It looks like Australia’s GDP report will be OK but not spectacular

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  • The last of Australia’s Q4 GDP inputs were released today, and both were marginally stronger than markets were expecting.
  • Economists at ANZ and the CBA are forecasting real GDP to increase by 0.4% in the December quarter, down from 0.6% in Q3.
  • Household services consumption — a major part of the Australian economy — won’t be known until the GDP report is released.

Australia received the last of its partial GDP inputs today with the release of Australia’s Balance of Payments (BoP) report for the December quarter.

The news was pretty reasonable, largely eliminating any chance of another shock GDP contraction being recorded.

While net exports will lop 0.5 percentage points of Q4 GDP, the contraction wasn’t as severe as the 0.6 percentage points decline that had been expected by economists.

And after a soft result in the prior quarter, government consumption and investment also rebounded, adding to real GDP.

Consumption increased by 1.7%, an outcome that is expected to add 0.3 percentage points to GDP growth for the quarter, according to the ABS. Investment rose by a larger 2.9%, adding an expected 0.2 percentage points to growth.

Following a strong lift in retail sales volumes in the December quarter of 0.9%, a result that will also add around 0.2 percentage points to GDP, the risks to tomorrow’s report are now more evenly balanced than was the case beforehand.

Based off GDP partials that we have to date, the pieces of the GDP jigsaw puzzle point to a modest increase in economic growth, says Gareth Aird, Senior Economist at the Commonwealth Bank.

“We expect to see a lukewarm set of numbers,” he says.

“Based on the economic information to date, we have forecast Q4 GDP growth at 0.4%. If correct, annual growth will step down to 2.2% as sizeable 1.1% rise in the final quarter of 2016 drop out of the annual calculation.

“Real GDP in line with our call would be a touch lower than the latest RBA forecasts contained in the February Statement on Monetary Policy for 2.5%.”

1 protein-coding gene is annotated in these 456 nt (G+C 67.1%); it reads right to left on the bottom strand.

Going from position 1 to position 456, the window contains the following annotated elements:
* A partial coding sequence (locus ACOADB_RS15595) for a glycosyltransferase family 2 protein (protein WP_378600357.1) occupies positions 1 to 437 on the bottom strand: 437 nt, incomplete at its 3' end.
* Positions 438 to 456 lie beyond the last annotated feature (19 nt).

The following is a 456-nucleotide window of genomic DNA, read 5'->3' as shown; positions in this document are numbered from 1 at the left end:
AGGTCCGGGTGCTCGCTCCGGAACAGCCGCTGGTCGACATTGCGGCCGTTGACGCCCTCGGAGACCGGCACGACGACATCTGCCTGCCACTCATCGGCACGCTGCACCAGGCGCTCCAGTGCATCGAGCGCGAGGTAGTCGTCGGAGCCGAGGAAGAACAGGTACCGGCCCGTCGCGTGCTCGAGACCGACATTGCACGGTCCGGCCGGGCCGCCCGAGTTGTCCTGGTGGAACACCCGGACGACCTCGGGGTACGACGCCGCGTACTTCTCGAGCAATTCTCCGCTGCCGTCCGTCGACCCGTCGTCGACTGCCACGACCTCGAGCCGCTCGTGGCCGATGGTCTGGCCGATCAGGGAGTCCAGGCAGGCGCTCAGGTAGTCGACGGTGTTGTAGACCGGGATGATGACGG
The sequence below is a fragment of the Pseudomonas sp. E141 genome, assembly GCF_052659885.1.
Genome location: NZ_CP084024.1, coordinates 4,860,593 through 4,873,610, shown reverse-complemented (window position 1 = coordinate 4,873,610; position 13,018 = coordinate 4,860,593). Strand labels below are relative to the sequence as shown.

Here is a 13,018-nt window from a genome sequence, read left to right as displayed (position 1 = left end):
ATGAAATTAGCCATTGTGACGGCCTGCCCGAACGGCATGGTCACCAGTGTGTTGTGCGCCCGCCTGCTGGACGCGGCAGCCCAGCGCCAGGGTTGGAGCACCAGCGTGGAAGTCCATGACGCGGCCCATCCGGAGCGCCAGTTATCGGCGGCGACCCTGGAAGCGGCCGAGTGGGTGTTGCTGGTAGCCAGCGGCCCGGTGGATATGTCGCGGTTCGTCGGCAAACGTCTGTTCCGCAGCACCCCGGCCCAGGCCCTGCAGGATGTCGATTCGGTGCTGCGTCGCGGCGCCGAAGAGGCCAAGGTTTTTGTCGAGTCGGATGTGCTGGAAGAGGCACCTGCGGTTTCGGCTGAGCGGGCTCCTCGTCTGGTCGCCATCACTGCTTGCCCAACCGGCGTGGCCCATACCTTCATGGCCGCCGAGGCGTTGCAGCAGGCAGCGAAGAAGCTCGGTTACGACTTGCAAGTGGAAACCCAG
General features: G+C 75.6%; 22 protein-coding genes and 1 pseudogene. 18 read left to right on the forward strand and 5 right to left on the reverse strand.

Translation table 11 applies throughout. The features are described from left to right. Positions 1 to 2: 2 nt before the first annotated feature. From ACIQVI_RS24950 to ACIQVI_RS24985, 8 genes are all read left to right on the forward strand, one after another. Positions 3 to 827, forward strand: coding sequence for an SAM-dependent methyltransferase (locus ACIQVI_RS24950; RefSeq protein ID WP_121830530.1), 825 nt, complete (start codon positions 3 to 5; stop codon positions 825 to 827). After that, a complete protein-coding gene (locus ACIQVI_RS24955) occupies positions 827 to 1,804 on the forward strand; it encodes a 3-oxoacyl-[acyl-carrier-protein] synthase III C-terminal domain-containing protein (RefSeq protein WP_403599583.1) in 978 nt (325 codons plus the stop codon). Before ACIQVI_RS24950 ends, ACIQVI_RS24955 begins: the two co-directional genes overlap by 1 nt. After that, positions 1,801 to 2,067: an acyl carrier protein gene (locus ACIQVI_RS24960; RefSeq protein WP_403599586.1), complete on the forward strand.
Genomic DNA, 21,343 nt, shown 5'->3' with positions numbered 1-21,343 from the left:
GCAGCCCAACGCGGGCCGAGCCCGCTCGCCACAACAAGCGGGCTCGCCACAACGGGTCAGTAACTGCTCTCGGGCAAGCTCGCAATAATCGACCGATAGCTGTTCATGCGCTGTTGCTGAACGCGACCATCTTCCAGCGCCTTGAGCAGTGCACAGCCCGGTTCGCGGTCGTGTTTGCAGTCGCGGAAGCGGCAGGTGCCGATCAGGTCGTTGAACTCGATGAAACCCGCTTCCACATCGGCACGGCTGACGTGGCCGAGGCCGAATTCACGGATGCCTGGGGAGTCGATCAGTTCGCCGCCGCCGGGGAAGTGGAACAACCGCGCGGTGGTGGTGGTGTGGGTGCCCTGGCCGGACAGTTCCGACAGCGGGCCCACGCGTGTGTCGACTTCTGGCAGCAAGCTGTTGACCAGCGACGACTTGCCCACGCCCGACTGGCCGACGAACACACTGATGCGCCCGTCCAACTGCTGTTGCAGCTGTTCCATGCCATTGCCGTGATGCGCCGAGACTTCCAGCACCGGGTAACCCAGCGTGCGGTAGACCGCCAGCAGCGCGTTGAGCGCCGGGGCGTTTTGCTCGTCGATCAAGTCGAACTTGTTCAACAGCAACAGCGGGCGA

Aird says that he expects a solid lift in household consumption and a boost from both public consumption and investment during the quarter, helping to offset likely declines from residential construction, business investment and net exports.

He also says that the risks to his quarterly forecast are to the upside given strong employment growth in late 2017, something that should help to underpin consumption.

Felicity Emmett, Economist at ANZ Bank, is also looking for a quarterly increase in real GDP, although she admits there’s a higher degree of uncertainty that usual when it comes to household consumption.

“The biggest miss for us was on the wages numbers — the wages data in the business indicators release on Monday and in Tuesday’s government finance data were all weaker than we had anticipated,” she says, referring to recent partial GDP inputs.

“This, alongside the weakness in January retail sales, makes us a little more concerned about the outlook for household incomes and consumption.

“On that front, we see the household consumption and wages numbers in the GDP report as being of key importance.”

Household consumption is the largest part of the Australian economy at around 60%.

While retail sales volumes grew by 0.9% over the December quarter, information on services consumption — accounting for about 70% of total household consumption — won’t be known until the GDP report is released.

The answer to that question will arrive at 11.30am AEDT on Wednesday.